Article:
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# SV: SV: st: svy jackknife problems

 From "Jan Teorell" To Subject SV: SV: st: svy jackknife problems Date Wed, 15 Mar 2006 09:43:15 +0100

```Thanks Nick, this was also helful. I particularly like the advice to use -aweigth- to get the correct point estimates for the correlation coefficient with survey data. This should be public knowledge! Frankly speaking I never quite figured out why Stata needs to make these distinctions between different types of weight variables. It is very confusing, and I can't remember having this problem when using SAS or SPSS, so is it really necessary?

Best,

Jan Teorell

________________________________

Från: owner-statalist@hsphsun2.harvard.edu genom Nick Winter
Skickat: ti 2006-03-14 14:14
Till: statalist@hsphsun2.harvard.edu
Ämne: Re: SV: st: svy jackknife problems

Note that -correlate- does allow aweights, which
give the same point estimates as pweights or iweights would.

Note also my -corr_svy- on SSC, which implements
one approach to a linearized variance estimator
for correlations (see the help file for a
discussion of the method--basically it uses
-svyreg- to get significance levels.

Also note my -svr- package on SSC, which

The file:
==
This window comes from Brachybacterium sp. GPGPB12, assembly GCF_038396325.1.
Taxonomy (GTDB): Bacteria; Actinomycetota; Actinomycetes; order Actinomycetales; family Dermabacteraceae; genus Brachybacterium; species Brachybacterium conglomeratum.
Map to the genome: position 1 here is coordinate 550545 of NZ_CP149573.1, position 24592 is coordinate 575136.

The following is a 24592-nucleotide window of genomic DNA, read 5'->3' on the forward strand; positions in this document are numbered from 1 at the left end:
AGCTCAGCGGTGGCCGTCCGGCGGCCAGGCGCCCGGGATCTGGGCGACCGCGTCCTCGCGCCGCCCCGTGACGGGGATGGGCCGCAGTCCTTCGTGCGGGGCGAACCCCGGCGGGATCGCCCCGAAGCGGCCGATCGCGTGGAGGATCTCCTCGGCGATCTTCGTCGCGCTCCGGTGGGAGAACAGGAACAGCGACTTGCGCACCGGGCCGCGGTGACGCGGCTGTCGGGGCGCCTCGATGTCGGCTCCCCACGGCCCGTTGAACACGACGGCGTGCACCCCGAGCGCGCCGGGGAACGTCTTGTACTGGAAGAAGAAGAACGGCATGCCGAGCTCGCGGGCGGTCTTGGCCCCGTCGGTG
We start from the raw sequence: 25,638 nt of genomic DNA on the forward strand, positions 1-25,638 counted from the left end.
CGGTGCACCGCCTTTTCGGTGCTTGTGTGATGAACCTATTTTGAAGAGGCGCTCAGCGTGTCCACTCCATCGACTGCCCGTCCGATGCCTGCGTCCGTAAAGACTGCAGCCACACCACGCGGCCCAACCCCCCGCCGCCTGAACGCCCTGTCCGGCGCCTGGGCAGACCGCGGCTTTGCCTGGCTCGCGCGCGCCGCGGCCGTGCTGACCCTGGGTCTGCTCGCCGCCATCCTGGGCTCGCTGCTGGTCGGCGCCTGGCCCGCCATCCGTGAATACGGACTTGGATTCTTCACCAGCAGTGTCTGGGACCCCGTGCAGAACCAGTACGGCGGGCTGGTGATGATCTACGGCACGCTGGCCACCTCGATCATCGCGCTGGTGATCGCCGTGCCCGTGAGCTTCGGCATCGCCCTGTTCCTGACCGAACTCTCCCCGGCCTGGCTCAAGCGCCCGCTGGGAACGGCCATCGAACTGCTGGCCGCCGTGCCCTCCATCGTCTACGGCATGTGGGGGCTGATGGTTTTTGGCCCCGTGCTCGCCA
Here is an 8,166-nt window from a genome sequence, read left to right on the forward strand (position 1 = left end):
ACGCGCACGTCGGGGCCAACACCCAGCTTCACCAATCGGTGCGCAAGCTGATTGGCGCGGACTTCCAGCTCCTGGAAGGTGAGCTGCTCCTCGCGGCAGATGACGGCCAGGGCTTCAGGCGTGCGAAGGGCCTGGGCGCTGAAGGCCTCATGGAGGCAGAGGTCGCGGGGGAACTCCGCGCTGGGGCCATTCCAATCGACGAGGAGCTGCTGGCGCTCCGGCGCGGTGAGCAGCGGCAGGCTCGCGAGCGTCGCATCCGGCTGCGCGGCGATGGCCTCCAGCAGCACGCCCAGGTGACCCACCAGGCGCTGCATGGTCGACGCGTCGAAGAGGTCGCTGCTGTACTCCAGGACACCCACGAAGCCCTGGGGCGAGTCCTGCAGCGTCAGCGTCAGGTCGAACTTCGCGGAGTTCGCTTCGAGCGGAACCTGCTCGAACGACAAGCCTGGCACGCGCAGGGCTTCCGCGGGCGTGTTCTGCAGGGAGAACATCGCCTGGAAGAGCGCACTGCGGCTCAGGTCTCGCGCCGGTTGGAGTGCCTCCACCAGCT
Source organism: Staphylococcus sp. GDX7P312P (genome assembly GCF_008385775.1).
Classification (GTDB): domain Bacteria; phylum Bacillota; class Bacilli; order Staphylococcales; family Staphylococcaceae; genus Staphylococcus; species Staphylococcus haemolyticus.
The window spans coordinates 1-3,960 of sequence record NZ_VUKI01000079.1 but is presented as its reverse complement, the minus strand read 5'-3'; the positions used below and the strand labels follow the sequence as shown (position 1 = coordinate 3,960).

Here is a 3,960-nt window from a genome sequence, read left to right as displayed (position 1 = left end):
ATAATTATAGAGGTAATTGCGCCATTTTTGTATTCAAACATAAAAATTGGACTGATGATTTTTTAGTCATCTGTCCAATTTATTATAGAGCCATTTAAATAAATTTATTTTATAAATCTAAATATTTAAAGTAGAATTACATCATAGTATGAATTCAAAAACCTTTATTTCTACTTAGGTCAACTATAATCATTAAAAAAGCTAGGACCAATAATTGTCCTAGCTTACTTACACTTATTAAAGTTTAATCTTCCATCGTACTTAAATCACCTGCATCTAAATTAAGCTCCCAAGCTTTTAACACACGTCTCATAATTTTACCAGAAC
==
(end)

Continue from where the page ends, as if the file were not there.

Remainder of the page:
implements BRR and jackknife.  The package is
largely superseded by Stata 9's -svy-
capabilities in this area; however it does
include facilities for correlation
coefficients.  (It also includes -svrest-, which
is a wrapper for (almost) any estimation command.)

Best,
Nick Winter

At 04:04 AM 3/14/2006, you wrote:
>Thanks Jeff, this was helpful. The results I
>reported were estimated with no pweight (or
>iweight) defined in svyset. When I svyset using
>the approrpiate pweight, svy jackknife, mse
>yields exactly the same result as my own
>estimator. And, if I svyset with a new pweight
>variable defined as 1 for all cases, I replicate
>the correct result from my example in the former email (se=.08737).
>
>So, as you say, there seems to be some problem
>with the mse estimator when no pweight is defined that needs to be fixed.
>
>While fixing this problem, couldn't you
>implement a jackknife svy estimator that allows
>the correlation command? I know the problem now
>is that corr doesn't allow pweights (or
>iweigths), but couldn't that be fixed in the
>first place (that is also very annoying, that
>you can't weight your survey data appropriately
>when running correlation coefficients without
>using the cumbersome fweights). I guess no
>well-defined linearized variance estimator
>exists for the correlation coefficient (at least
>I have never seen one), so this is an area where
>jackknife (or, if the design allows for it, BRR)
>would really be a necessary tool!
>
>All the best,
>
>Jan
>
>________________________________
>
>Från: owner-statalist@hsphsun2.harvard.edu genom Jeff Pitblado, StataCorp LP
>Skickat: må 2006-03-13 22:34
>Till: statalist@hsphsun2.harvard.edu
>Ämne: Re: st: svy jackknife problems
>
>
>
>Jan Teorell <jan.teorell@pol.gu.se> is having trouble reproducing hand-coded
>jackknife variance estimates using -svy jackknife-:
>
> > I'm having trouble with the svy jackknife
> command. I had earlier implemented